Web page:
It was learnt that Atiku had received the visa to enable him to travel the USA, which he last visited about 13 years ago.
Atiku on Tuesday appeared at the US Embassy in Abuja, where he was interviewed and his fingerprints taken.
Sources close to him told one of our correspondents in Abuja on Saturday night that Atiku was delighted with the issuance of the visa.
Atiku had stopped visiting the USA after the FBI investigated a bribery scandal that involved a former US congressman, William Jefferson.
The former Vice President was accused of demanding a kickback of $500,000 to facilitate the award of contracts to two American telecommunication firms in Nigeria.
During the investigation, the FBI had searched Atiku’s residence in Maryland, but it was gathered that no cash was found.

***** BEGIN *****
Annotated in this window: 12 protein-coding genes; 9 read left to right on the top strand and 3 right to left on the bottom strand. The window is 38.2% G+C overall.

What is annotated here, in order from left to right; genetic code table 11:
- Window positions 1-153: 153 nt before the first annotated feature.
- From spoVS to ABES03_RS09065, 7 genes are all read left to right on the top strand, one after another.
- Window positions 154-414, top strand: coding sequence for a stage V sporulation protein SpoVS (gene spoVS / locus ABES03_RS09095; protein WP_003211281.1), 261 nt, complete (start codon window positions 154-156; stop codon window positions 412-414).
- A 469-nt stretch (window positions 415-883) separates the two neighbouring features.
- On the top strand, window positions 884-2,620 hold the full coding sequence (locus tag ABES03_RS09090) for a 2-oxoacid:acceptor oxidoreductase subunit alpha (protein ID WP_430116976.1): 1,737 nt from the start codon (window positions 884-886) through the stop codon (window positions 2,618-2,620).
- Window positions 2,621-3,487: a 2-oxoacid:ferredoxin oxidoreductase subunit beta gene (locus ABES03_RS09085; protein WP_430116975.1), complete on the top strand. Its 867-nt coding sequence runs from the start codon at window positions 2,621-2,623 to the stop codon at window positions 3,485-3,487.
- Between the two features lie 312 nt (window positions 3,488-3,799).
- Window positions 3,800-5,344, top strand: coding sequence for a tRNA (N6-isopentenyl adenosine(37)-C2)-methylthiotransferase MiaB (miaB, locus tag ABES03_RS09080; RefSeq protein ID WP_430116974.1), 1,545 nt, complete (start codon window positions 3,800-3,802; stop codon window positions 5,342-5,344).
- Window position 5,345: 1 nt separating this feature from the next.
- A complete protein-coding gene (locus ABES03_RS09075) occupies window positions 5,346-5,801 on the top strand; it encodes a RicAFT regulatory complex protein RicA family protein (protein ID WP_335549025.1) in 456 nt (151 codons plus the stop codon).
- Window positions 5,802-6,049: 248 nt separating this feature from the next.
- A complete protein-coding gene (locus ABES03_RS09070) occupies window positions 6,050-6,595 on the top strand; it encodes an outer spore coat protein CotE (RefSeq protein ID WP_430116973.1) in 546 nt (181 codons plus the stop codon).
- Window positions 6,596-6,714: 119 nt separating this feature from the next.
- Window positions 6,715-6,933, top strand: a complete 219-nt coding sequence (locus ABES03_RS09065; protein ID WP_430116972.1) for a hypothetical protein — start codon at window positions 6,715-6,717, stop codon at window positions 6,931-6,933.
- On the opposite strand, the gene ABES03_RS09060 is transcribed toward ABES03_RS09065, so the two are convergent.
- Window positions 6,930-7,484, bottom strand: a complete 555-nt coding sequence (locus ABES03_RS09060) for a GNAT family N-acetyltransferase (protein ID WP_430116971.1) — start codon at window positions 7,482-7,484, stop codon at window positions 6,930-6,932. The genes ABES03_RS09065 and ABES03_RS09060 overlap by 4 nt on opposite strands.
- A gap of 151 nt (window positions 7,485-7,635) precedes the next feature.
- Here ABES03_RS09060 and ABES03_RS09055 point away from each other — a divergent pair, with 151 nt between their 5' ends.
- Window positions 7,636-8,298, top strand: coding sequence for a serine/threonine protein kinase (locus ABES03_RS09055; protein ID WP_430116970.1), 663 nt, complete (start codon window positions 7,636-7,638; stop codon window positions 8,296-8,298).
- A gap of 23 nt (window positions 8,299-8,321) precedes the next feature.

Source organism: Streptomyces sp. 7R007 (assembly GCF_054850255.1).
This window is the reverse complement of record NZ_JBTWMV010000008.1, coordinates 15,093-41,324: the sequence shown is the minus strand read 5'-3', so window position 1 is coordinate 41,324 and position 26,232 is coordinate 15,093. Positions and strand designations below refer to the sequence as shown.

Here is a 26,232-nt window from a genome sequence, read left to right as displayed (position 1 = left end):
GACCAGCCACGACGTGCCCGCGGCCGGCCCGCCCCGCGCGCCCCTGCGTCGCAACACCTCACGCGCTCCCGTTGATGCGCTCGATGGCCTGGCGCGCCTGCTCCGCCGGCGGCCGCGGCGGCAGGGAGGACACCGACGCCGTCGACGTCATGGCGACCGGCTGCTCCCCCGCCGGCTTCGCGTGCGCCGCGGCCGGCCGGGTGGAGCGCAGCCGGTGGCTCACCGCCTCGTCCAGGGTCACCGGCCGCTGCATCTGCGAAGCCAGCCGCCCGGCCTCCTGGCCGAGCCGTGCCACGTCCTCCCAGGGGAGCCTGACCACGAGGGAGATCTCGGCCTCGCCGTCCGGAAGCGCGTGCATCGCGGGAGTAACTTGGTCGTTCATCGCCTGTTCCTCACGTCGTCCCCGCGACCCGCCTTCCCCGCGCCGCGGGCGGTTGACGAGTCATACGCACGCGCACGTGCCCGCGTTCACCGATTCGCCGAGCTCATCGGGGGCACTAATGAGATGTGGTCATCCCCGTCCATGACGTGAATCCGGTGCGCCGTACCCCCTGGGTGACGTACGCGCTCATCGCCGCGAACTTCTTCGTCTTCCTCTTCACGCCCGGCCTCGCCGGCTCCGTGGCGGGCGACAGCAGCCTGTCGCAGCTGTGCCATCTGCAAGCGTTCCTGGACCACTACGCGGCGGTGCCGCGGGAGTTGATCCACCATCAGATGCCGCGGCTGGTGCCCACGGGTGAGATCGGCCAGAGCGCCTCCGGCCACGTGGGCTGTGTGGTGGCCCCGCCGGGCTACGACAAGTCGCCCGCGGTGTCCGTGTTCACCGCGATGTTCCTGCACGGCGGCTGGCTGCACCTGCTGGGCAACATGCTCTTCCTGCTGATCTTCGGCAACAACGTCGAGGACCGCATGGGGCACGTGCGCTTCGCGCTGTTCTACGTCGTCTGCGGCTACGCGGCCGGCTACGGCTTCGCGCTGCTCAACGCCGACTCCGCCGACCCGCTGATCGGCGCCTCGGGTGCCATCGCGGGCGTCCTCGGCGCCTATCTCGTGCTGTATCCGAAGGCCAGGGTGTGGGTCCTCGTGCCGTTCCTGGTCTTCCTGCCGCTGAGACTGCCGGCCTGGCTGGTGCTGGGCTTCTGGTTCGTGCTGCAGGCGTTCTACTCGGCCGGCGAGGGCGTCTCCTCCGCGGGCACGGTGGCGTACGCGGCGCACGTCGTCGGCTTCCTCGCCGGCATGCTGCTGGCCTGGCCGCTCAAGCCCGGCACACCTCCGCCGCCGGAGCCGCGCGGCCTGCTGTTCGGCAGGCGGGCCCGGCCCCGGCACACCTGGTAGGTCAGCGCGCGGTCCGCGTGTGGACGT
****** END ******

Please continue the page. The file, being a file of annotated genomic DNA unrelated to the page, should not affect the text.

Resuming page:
Despite Atiku’s claim to innocence, the controversy had continued unabated with his opponents daring him to visit the country and see if he would not be arrested.
Atiku’s former boss, former President Olusegun Obasanjo, was said to have played “significant role” in the issuance of the visa.
The desire of Atiku to secure the visa had caught the attention of the main opposition party, the All Progressives Congress and the Federal Government last week.
The Minister of Information and Culture, Alhaji Lai Mohammed, had called on the US not to grant the visa, saying doing so now could be interpreted as endorsement for Atiku’s presidential ambition.
In a swift reaction, the USA had replied, saying Atiku’s desire to secure the visa was private.